Since the start of the Druid project, one of the most frequent questions we get asked is: “How do we secure our Druid cluster?”. While we previously recommended deploying Druid entirely behind a secure firewall, we’ve greatly expanded our security capabilities in our latest release (Imply 2.4.0 and Druid 0.11). This post will detail the different security features that are now available.
Security in Druid 0.11
First, end-to-end encryption of all traffic is now possible in Druid. You simply need to provide each node with a private key and a certificate and all internode communications will be over TLS. Druid will also open secure ports that will only accept TLS connections for outside traffic. The performance impact of the additional TLS handshake is negligible so whether you are running in a shared data center or looking protect sensitive data, you can rest assured that your data is secure with the same experience for your users.
Next, a framework for user authentication and role based authorization has been added. This framework provides Druid with a concept of users and permissions, and when this feature is enabled, every request must come from a user, and that user will only be allowed to do what their permissions permit.
Building on the user authentication framework, a Kerberos authentication module is now bundled as part of Druid 0.11. There are a number of additional authentication modules included in the Imply release.
Security in Imply 2.4
Imply 2.4 is based on Druid 0.11 and additionally adds a module to authenticate users with HTTP BasicAuth. This enables a ‘traditional’ user management system where the database maintains the username, passwords, and roles it needs for every operation. For more information, see the docs for the BasicAuth extension.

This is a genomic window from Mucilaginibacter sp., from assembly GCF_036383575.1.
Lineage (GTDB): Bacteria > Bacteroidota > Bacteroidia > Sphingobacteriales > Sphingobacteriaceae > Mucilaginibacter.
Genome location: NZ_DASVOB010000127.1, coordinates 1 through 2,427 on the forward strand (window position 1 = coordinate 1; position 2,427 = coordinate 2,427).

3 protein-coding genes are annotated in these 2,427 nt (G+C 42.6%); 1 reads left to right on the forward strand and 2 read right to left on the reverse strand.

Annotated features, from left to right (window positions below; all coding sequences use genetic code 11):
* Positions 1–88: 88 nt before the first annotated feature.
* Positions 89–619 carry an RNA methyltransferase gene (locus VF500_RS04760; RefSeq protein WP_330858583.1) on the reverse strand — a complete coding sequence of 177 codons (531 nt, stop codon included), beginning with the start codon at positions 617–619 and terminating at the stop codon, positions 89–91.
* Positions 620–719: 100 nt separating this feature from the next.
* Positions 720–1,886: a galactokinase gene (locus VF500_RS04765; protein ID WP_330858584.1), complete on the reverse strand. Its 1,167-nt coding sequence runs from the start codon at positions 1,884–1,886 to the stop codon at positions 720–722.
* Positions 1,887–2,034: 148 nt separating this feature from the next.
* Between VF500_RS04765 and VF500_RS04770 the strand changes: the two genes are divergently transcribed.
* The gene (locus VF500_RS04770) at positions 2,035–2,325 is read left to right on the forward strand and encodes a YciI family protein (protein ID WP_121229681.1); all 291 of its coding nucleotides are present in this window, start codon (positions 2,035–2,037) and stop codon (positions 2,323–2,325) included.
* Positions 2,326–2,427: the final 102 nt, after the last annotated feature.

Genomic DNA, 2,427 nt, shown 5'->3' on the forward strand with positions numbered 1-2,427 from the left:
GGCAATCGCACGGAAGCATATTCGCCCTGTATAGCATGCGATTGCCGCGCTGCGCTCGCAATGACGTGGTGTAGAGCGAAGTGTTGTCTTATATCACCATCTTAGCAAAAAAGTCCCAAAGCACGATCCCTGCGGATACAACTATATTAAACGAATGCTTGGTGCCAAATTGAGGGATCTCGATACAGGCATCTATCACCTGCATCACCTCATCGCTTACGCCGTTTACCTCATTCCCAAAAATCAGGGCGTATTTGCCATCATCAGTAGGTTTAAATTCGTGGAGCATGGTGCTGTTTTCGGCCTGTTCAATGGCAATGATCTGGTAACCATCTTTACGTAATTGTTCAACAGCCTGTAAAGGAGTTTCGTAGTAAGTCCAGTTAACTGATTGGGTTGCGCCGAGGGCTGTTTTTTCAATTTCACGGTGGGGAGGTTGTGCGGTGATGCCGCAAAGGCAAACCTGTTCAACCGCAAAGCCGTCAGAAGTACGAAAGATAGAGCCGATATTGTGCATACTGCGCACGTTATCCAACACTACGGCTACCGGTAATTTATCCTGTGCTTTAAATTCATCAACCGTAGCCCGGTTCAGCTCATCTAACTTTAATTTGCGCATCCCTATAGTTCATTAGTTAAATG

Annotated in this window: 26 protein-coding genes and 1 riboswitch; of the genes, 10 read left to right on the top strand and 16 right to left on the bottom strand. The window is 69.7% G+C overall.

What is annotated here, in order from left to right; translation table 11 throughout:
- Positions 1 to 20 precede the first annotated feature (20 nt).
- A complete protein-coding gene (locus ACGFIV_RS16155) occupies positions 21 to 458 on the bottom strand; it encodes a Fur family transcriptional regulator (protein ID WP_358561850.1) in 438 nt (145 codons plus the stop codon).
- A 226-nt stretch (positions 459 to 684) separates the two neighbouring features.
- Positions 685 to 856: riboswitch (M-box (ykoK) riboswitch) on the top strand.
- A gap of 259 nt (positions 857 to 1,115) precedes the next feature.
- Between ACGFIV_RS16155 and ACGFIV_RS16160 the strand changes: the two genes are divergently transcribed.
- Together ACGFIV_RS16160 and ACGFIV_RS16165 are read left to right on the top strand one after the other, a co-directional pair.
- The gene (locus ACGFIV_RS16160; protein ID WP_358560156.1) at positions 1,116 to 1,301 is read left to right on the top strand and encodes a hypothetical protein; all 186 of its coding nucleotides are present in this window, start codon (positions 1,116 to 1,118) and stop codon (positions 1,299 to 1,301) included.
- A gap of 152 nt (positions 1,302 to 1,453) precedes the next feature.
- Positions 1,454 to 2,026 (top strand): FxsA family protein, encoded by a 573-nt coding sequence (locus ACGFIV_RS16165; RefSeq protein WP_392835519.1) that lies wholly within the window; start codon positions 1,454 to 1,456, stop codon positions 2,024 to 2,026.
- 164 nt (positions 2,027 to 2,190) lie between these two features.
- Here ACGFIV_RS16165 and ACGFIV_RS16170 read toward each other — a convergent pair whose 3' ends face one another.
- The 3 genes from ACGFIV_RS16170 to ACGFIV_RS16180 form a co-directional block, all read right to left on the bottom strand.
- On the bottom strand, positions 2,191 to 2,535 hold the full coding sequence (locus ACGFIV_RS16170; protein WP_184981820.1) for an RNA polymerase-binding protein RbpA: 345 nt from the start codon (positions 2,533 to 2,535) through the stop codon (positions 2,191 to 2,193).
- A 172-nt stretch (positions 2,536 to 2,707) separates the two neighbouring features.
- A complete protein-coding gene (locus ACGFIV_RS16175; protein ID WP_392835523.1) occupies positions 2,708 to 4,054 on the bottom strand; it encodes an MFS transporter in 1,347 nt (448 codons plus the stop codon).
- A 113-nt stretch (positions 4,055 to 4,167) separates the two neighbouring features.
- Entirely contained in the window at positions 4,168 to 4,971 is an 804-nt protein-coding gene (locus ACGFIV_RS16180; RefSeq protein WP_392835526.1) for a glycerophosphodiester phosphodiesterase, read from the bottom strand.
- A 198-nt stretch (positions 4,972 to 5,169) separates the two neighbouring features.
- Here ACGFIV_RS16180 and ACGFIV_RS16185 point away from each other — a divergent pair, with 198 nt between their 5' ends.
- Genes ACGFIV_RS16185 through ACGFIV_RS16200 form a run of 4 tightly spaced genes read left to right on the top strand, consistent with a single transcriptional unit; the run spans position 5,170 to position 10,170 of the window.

To interface with a secure database securely, you will also need secure tools and accordingly, Imply has gone through a security overhaul. Imply is now capable of connecting to a secure Druid cluster, and to pass through authentication information for the BasicAuth extension (link to docs). Furthermore, Imply also includes customizable rolles to allow you to select the level of access for every user.
Finally, the Imply UI can now serve secure connections and communicate to the metadata database with TLS.
Security in Imply Cloud
Imply’s beta cloud offering also bundles all of these security features. While spinning up secure clusters requires a little bit more work (you have to generate keys, distribute certificates, and setup roles), we will help with all of that. In fact, starting with version 2.4, it will be impossible to have an unsecured cluster in Imply Cloud.
A perk of having a secure cluster with authentication is Druid’s new ability to attach the user of each request to metrics it emits. As a result, you can use Clarity to examine which users are issuing the heaviest queries.
We hope you make use of these new features to keep your data safe from prying eyes.